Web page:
House Minority Leader Kevin McCarthy will have to decide whether to launch a vote on Cheney’s future in the Party immediately, or he could delay the issue and send it to an internal committee.
‘It’s going to be close,’ one Republican said, according to Politico, if there is an immediate vote on the matter.
Republican representatives are meeting on Wednesday afternoon – some in person and some on Zoom – on the fate of Cheney.
Those looking to oust the Wyoming Republican from her leadership position have been pushing other members to show up at the meeting in person so Cheney will have to face her critics head-on.
GOP Conference Chairwoman Liz Cheney could find out Wednesday if she will stay on in her leadership position after voting to impeach Donald Trump last month
The conference will hold a meeting, both in-person and over Zoom, on Wednesday where House Minority Leader Kevin McCarthy will have to decide whether to launch a vote immediately or delay the issue and send it to an internal committee
Cheney, on January 13, was one of the 10 Republicans who voted in favor of impeaching Donald Trump for the Democratic article accusing him of ‘incitement of insurrection.’
She was also the highest-ranking Republican to cast a ‘yea’ vote for a second impeachment.
In the 80-page legal brief released by the House impeachment managers on Tuesday – setting the stage for the argument for conviction, which they will present next week in the Senate trial – they name drop Cheney and her support for impeachment.
‘The Nation will indeed remember January 6, 2021—and President Trump’s singular
responsibility for that tragedy,’ the managers argue in their brief. ‘It is impossible to imagine the events of January 6 occurring without President Trump creating a powder keg, striking a match, and then seeking personal advantage from the ensuing havoc.’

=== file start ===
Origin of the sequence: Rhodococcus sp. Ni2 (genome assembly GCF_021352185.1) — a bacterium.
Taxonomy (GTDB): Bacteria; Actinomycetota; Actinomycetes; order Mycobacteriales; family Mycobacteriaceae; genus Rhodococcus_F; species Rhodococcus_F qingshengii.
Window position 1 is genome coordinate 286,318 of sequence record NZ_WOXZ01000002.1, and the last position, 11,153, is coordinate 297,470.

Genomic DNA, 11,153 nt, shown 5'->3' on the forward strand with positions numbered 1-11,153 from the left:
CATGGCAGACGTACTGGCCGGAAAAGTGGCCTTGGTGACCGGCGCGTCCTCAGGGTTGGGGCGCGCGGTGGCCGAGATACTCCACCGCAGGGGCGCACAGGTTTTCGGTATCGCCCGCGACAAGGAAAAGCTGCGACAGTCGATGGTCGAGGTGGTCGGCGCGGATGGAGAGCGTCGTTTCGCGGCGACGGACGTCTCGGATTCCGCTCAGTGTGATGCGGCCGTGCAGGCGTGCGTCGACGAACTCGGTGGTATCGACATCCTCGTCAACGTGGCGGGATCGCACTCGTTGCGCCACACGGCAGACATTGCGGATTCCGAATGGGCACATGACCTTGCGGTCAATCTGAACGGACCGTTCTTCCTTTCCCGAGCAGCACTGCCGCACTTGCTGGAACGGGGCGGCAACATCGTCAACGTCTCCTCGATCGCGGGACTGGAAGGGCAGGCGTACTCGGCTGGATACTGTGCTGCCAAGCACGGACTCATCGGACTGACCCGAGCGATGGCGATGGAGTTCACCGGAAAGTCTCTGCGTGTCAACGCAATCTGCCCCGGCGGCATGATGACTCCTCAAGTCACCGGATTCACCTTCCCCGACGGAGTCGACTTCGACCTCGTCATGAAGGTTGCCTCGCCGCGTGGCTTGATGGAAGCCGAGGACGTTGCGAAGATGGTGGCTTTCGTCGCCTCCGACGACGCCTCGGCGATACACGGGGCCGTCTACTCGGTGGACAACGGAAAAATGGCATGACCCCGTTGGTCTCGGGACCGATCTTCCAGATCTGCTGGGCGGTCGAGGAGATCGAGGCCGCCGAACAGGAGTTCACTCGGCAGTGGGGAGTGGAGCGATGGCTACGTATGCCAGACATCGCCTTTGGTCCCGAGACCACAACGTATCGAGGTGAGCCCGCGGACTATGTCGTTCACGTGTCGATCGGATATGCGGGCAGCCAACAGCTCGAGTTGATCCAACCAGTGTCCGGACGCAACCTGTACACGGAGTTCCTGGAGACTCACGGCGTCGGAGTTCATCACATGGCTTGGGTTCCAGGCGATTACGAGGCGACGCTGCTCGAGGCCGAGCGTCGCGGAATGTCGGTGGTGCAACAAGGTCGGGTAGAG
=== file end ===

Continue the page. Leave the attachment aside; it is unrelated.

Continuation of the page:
It continued: ‘In the words of Representative Liz Cheney, the House Republican Conference Chair: ‘The President of the United States summoned this mob, assembled the mob, and lit the flame of this attack. Everything that followed was his doing. None of this would have happened without the President. The President could have immediately and forcefully intervened to stop the violence. He did not. There has never been a greater betrayal by a President of the United States of his office and his oath to the Constitution.’
HOUSE REPUBLICANS WHO VOTED ‘YES’ ON IMPEACHMENT
Liz Cheney – Wyoming. Republican royalty and House Number 3
‘There has never been a greater betrayal by a President of the United States of his office and his oath to the Constitution.’
Adam Kinzinger – Illinois. Outspoken Trump critic and Air Force veteran
‘If these actions are not worthy of impeachment, then what is an impeachable offense?’
John Katko – New York. Holds swing district and co-chairs moderate group
‘To allow the president of the United States to incite this attack without consequence is a direct threat to the future of our democracy.’
Fred Upton – Michigan. 14-term rep who co-chairs moderate group
‘It is time to say: Enough is enough.’
Jaime Herrera Beutler – Washington
Five-term rep in deep blue state
‘The President of the United States incited a riot. That riot led to five deaths.’
Dan Newhouse – Washington
One of only two GOP reps from state
‘Turning a blind eye to this brutal assault on our Republican is not an option.’